What Exactly Is Copywriting?
What exactly is copywriting? If we are to deconstruct the term, we shall find that it is one of the most creative writing genres. The Oxford Dictionary describes a copywriter as “A person who writes the text of advertisements or publicity material.” The Cambridge Dictionary, however, is a little restrictive when it defines a copywriter as “someone who writes the words for advertisements.”
The process is not that simple though. In addition to being an accomplished writer, the copywriter needs to have a unique vision that can make the advertisement catchy and attractive. To put it in very simple terms, copywriting involves the creation of text for promotional materials. Copywriters craft the written materials for advertisements, billboards, brochures, catalogs, websites, emails and multiple other platforms. The text that is created in the process is known as copy.
How Does Copywriting Help?
It needs to be understood here copywriting primarily deals with inciting the audience into buying a service or a product or an idea. While editorial writing involves the creation of interest, copywriting focuses on engaging the target audience. It wouldn’t be injustice done if we were to say that a copywriter is often called a ‘salesman in print’.
When a copywriter writes a copy, there are certain approaches that are adopted to draw the attention of the prospective consumers. It is essentially something that caters to either the customers’ needs or wants or interests. These factors are collectively known as advertising appeals. The seven primary appeals could be given in the form of pointers given below:
- Humour Appeal: In this case, the copywriter tries to connect with the funny bones of the customers to create the necessary impact. The idea is to create a favourable impact on the prospective customers. The ingrained humour in the copy might make the customer remember the concerned product or the idea or the service. Eventually, this might result in enhanced sales. We can take the example of an advertisement for Bose Headphone which shows that a person is so engrossed listening to music through his earphone while boating that he is not aware that he is approaching a water gorge. Almost an impossible proposition, it does incite laughter.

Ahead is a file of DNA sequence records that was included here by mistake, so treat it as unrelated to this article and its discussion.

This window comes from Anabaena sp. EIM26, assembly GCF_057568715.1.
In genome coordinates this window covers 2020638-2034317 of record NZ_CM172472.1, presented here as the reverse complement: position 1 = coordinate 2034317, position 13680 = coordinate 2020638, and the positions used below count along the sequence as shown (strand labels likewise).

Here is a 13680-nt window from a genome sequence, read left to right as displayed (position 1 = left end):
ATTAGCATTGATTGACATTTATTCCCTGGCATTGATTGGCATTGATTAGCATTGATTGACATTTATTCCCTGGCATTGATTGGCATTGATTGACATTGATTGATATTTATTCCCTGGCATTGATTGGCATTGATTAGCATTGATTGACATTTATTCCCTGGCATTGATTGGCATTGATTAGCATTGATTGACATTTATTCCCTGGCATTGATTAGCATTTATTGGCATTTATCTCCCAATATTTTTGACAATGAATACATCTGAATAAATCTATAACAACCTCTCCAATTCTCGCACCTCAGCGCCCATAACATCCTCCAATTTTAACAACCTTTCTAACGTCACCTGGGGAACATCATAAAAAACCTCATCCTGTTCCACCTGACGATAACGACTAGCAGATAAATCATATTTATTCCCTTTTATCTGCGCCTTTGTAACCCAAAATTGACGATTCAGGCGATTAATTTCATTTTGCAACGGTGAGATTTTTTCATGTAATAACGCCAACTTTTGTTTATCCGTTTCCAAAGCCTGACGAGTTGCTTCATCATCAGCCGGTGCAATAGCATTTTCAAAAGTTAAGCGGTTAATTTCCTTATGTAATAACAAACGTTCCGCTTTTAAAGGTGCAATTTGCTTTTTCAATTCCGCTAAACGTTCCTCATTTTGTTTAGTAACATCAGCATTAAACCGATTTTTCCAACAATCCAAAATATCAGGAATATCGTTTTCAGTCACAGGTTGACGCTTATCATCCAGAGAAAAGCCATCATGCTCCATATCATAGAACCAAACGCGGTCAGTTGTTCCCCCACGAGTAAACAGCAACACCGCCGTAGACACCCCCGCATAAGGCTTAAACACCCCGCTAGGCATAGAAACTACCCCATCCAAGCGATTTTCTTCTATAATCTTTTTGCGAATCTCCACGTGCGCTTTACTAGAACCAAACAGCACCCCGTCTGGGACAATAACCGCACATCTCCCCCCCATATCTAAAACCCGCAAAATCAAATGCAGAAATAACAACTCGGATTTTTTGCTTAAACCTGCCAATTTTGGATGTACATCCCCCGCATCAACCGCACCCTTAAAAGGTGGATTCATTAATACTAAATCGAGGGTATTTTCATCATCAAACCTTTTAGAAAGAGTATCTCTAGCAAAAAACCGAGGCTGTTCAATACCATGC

- Music Appeal: In this case, the copywriter inserts music between words to soothe the customers and bring them to action. Music is one of the primordial elements that attract human beings. It has been proven by multiple research studies that the possibility of brand retention when music is used is stronger than the possibility of brand retention when music is not used. Thus, an effective copy intelligently uses the services of music along with words. As a distinct example, we can cite an Amul advertisement that talks about the multiple benefits of drinking milk. The accompanying song and lyrics became extremely popular. The popularity can be gauged by the fact that the song almost turned into a national anthem.
- Scarcity Appeal: Widely used, copywriters often point at the scarcity of something and invite the customers to take action so that they ‘don’t miss out on something’. There is a primordial human instinct that propels customers to scamper for something that is rare. Scarcity appeal cleverly uses this psychological trait to sell an idea or a service or an idea. We can cite the examples of discount advertisements to drive home the point. Most of such advertisements come with the disclaimer that the offers are applicable only for limited time periods. This spurs the customers to flock the respective brand stores to claim the benefits before the stocks end.